Feb. 16 (Bloomberg) -- Fiat SpA, Toyota Motor Corp. and Ford Motor Co. led a 10th straight monthly decline in European car sales as consumers cut spending following the end of government incentives.
Registrations in the region fell 1.1 percent from a year earlier to 1.07 million vehicles in January, the Brussels-based European Automobile Manufacturers’ Association said today in a statement. Fiat’s European sales dropped 20 percent, Toyota’s declined 11 percent and Ford’s dropped 9.4 percent.
Volume carmakers in Europe are under pressure to cut prices as falling sales lead to an oversupply. Buyers are holding back following the expiration of government programs introduced during the recession to encourage purchases of fuel-efficient cars or trade-ins of older models for scrap.
“Vehicle markets are still coming under pressure for a variety of reasons: payback from scrapping schemes, doubts about economies, job-security worries,” Ian Fletcher, an IHS Automotive analyst in London, said before the figures were released. Ireland and Romania are the only European countries still offering incentives, he said.
Sales declined in three of the region’s five biggest markets, dropping 24 percent in Spain, 21 percent in Italy and 12 percent in the U.K. Demand gained 17 percent in Germany and 8.2 percent in France.
Fiat is seeking to improve productivity and capacity utilization to restore profitability in its home market of Italy. The Turin-based carmaker’s plans to present seven new products this year may be “too aggressive” as demand across Europe may remain “structurally weak,” Chief Executive Officer Sergio Marchionne said yesterday. He predicted full-year Italian car sales will total 1.8 million units, the lowest since 1996.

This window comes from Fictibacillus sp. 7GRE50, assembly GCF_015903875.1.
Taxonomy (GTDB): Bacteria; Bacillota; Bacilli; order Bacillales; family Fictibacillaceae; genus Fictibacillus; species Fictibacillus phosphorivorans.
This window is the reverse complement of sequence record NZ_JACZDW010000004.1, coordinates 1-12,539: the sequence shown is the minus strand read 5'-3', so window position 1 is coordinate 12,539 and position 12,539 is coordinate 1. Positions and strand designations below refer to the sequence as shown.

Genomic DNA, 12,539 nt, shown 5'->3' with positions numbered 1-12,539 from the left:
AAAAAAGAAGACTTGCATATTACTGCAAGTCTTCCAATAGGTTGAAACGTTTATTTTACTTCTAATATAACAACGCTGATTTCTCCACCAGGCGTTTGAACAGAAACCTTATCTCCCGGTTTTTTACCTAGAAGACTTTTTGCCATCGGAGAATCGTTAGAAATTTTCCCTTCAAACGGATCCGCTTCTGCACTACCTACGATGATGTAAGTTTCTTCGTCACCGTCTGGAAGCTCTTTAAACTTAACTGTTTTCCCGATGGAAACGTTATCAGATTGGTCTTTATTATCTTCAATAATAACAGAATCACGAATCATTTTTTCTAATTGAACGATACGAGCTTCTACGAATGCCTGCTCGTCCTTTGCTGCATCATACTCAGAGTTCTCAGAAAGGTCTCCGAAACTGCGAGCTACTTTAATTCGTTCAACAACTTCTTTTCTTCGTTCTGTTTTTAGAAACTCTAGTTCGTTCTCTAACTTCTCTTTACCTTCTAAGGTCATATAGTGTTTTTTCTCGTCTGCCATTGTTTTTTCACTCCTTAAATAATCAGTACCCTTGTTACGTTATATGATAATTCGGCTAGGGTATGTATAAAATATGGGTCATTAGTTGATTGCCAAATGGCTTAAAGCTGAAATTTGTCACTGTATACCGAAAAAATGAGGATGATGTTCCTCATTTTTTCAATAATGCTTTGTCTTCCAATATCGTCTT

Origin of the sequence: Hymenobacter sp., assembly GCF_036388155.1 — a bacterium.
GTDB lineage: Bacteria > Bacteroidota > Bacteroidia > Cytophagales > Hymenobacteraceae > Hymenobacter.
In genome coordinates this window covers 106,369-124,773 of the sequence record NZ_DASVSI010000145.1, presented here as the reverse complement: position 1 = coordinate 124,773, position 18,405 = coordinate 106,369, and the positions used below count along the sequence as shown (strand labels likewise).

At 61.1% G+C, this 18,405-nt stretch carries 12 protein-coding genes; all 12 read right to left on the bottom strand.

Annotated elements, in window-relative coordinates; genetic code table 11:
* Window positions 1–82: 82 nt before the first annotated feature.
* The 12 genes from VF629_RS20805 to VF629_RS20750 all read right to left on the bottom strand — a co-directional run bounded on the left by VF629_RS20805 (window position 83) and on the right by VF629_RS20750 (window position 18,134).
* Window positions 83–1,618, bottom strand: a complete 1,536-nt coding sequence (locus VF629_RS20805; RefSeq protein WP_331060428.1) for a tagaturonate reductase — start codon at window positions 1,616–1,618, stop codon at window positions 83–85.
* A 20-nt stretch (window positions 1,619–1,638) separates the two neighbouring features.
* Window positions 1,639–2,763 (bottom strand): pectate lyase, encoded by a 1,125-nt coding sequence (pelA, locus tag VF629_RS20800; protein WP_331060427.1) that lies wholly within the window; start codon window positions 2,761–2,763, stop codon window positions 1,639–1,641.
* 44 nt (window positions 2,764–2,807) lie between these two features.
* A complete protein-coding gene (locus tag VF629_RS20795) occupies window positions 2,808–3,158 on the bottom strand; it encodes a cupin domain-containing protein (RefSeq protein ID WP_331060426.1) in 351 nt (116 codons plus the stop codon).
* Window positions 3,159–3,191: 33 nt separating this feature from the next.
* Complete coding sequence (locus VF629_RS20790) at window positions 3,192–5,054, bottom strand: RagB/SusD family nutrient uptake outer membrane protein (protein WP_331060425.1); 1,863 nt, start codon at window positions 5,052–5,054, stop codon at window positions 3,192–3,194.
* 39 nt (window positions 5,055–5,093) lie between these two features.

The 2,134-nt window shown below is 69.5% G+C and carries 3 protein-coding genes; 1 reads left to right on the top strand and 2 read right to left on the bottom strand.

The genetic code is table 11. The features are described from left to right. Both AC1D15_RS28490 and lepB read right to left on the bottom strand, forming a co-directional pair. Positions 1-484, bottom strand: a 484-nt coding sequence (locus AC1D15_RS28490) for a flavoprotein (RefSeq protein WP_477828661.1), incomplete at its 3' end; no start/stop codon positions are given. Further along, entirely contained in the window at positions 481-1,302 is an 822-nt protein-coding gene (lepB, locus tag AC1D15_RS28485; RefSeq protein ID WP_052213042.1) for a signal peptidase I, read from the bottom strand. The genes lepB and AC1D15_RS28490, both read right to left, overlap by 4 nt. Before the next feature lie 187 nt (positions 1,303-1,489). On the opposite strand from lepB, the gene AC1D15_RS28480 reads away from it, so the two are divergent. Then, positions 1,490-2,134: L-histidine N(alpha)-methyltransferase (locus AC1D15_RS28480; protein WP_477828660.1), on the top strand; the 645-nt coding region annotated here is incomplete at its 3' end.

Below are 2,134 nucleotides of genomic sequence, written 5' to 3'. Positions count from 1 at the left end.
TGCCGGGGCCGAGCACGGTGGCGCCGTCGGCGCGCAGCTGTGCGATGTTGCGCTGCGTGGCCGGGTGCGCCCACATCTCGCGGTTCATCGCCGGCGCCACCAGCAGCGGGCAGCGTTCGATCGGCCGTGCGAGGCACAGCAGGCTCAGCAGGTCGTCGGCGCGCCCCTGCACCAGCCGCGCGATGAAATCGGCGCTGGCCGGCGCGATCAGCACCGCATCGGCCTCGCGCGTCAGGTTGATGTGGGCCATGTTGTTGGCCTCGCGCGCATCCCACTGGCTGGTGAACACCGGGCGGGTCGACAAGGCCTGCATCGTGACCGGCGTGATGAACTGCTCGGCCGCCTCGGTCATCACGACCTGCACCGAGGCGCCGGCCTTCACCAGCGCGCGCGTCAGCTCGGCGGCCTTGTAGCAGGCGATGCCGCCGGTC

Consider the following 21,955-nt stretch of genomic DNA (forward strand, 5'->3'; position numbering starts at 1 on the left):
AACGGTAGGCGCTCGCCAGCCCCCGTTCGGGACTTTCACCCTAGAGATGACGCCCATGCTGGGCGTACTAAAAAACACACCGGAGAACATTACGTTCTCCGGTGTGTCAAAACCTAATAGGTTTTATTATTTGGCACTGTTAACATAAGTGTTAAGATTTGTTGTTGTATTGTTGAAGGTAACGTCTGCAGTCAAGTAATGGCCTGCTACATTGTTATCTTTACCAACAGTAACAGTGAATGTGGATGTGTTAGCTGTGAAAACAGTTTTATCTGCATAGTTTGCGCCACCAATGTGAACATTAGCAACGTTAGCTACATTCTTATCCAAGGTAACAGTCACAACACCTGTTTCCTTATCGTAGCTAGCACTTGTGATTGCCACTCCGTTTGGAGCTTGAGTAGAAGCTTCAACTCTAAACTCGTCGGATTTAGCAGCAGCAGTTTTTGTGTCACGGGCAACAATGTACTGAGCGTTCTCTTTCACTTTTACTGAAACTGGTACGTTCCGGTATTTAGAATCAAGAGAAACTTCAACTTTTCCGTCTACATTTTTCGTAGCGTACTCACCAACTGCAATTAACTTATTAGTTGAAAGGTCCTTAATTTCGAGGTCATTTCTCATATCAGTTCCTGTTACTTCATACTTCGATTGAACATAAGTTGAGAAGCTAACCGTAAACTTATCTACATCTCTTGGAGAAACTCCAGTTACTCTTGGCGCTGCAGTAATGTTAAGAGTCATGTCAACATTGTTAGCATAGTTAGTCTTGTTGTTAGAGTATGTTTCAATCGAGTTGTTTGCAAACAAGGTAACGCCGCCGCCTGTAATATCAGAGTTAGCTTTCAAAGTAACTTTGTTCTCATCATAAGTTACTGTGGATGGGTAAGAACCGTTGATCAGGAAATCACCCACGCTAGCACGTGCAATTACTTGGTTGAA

Ford, the only major U.S. automaker to avoid bankruptcy in 2009, reported a 79 percent decline in fourth-quarter profit as its European division had an unexpected loss and costs rose for introducing models such as the Focus compact car and Explorer sport-utility vehicle.
Toyota has continued to issue recalls for various defects as the world’s biggest carmaker aims to regain consumer trust following record recalls in 2010 for problems linked to unintended acceleration. The company said last month it would repair 1.7 million vehicles globally.
Volkswagen AG, Europe’s biggest carmaker, has benefited from rebounding sales in its home market of Germany as the region’s largest economy grows. Wolfsburg-based VW recorded a 6 percent European sales gain last month to 237,212 vehicles. VW’s market share increased to 22.1 percent from 20.6 percent.
All three German luxury carmakers also bucked the regional market decline, in part because fewer of their customers took up the earlier sales incentives that were focused on volume models.
Sales by Bayerische Motoren Werke AG, the world’s largest luxury-car manufacturer, jumped 20 percent to 56,165 cars. Munich-based BMW is introducing a revamped X3 sport-utility vehicle and debuted a convertible version of its 6-Series coupe earlier this year.
Daimler AG’s Mercedes-Benz and Smart brands recorded a 14 percent jump in sales to 46,769 registrations. Mercedes-Benz has revamped the SLK hard-top roadster and is upgrading the C-Class, its best-selling model, with a new interior. Registrations by VW’s luxury Audi division rose 3.6 percent to 47,916 vehicles. Audi is introducing a new version of the A6 sedan in March.
European sales by Paris-based PSA Peugeot Citroen, the region’s second-largest carmaker, fell 3.6 percent in January to 145,472 vehicles, while registrations by French rival Renault SA declined 4.8 percent to 110,132.
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